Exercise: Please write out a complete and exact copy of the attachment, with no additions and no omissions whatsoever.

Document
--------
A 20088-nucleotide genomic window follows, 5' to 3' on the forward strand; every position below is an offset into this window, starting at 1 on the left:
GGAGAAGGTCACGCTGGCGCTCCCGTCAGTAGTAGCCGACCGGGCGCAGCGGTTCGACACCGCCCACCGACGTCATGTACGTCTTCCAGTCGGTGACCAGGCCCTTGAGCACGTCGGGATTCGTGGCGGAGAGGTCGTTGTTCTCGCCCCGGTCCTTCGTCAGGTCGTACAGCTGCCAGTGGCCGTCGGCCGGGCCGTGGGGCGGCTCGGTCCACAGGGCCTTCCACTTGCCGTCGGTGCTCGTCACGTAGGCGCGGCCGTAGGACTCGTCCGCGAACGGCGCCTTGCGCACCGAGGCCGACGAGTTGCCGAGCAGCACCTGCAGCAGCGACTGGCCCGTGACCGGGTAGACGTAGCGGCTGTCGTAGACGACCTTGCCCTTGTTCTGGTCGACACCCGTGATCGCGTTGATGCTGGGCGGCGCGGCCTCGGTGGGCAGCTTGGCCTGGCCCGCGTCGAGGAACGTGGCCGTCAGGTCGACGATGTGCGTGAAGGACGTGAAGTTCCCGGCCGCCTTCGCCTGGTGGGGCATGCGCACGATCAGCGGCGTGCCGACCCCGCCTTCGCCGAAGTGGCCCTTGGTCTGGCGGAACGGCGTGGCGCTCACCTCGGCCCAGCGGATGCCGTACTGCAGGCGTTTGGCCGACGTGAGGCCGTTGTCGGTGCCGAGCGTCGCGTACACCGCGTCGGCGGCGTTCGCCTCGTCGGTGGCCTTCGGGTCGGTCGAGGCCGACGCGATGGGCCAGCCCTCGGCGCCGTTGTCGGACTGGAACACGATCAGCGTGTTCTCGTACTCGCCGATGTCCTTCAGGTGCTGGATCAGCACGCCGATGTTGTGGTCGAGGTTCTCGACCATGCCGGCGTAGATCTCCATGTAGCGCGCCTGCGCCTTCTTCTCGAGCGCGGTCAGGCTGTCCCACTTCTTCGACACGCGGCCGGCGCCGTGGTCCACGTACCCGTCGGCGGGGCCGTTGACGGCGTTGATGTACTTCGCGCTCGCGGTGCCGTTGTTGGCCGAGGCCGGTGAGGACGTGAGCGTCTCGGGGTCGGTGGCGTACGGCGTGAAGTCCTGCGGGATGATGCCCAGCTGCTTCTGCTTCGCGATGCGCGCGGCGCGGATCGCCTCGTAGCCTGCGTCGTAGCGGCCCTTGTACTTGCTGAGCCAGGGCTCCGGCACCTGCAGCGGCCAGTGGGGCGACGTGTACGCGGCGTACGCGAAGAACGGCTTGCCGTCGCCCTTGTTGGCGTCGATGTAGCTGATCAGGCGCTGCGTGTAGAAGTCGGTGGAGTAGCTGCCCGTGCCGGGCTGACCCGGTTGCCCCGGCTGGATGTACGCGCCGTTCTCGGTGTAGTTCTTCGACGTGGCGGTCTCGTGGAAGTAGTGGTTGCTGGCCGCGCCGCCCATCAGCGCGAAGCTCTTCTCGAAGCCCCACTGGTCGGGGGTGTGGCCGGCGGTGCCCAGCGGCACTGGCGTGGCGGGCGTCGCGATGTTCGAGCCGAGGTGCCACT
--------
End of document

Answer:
A 20088-nucleotide genomic window follows, 5' to 3' on the forward strand; every position below is an offset into this window, starting at 1 on the left:
GGAGAAGGTCACGCTGGCGCTCCCGTCAGTAGTAGCCGACCGGGCGCAGCGGTTCGACACCGCCCACCGACGTCATGTACGTCTTCCAGTCGGTGACCAGGCCCTTGAGCACGTCGGGATTCGTGGCGGAGAGGTCGTTGTTCTCGCCCCGGTCCTTCGTCAGGTCGTACAGCTGCCAGTGGCCGTCGGCCGGGCCGTGGGGCGGCTCGGTCCACAGGGCCTTCCACTTGCCGTCGGTGCTCGTCACGTAGGCGCGGCCGTAGGACTCGTCCGCGAACGGCGCCTTGCGCACCGAGGCCGACGAGTTGCCGAGCAGCACCTGCAGCAGCGACTGGCCCGTGACCGGGTAGACGTAGCGGCTGTCGTAGACGACCTTGCCCTTGTTCTGGTCGACACCCGTGATCGCGTTGATGCTGGGCGGCGCGGCCTCGGTGGGCAGCTTGGCCTGGCCCGCGTCGAGGAACGTGGCCGTCAGGTCGACGATGTGCGTGAAGGACGTGAAGTTCCCGGCCGCCTTCGCCTGGTGGGGCATGCGCACGATCAGCGGCGTGCCGACCCCGCCTTCGCCGAAGTGGCCCTTGGTCTGGCGGAACGGCGTGGCGCTCACCTCGGCCCAGCGGATGCCGTACTGCAGGCGTTTGGCCGACGTGAGGCCGTTGTCGGTGCCGAGCGTCGCGTACACCGCGTCGGCGGCGTTCGCCTCGTCGGTGGCCTTCGGGTCGGTCGAGGCCGACGCGATGGGCCAGCCCTCGGCGCCGTTGTCGGACTGGAACACGATCAGCGTGTTCTCGTACTCGCCGATGTCCTTCAGGTGCTGGATCAGCACGCCGATGTTGTGGTCGAGGTTCTCGACCATGCCGGCGTAGATCTCCATGTAGCGCGCCTGCGCCTTCTTCTCGAGCGCGGTCAGGCTGTCCCACTTCTTCGACACGCGGCCGGCGCCGTGGTCCACGTACCCGTCGGCGGGGCCGTTGACGGCGTTGATGTACTTCGCGCTCGCGGTGCCGTTGTTGGCCGAGGCCGGTGAGGACGTGAGCGTCTCGGGGTCGGTGGCGTACGGCGTGAAGTCCTGCGGGATGATGCCCAGCTGCTTCTGCTTCGCGATGCGCGCGGCGCGGATCGCCTCGTAGCCTGCGTCGTAGCGGCCCTTGTACTTGCTGAGCCAGGGCTCCGGCACCTGCAGCGGCCAGTGGGGCGACGTGTACGCGGCGTACGCGAAGAACGGCTTGCCGTCGCCCTTGTTGGCGTCGATGTAGCTGATCAGGCGCTGCGTGTAGAAGTCGGTGGAGTAGCTGCCCGTGCCGGGCTGACCCGGTTGCCCCGGCTGGATGTACGCGCCGTTCTCGGTGTAGTTCTTCGACGTGGCGGTCTCGTGGAAGTAGTGGTTGCTGGCCGCGCCGCCCATCAGCGCGAAGCTCTTCTCGAAGCCCCACTGGTCGGGGGTGTGGCCGGCGGTGCCCAGCGGCACTGGCGTGGCGGGCGTCGCGATGTTCGAGCCGAGGTGCCACT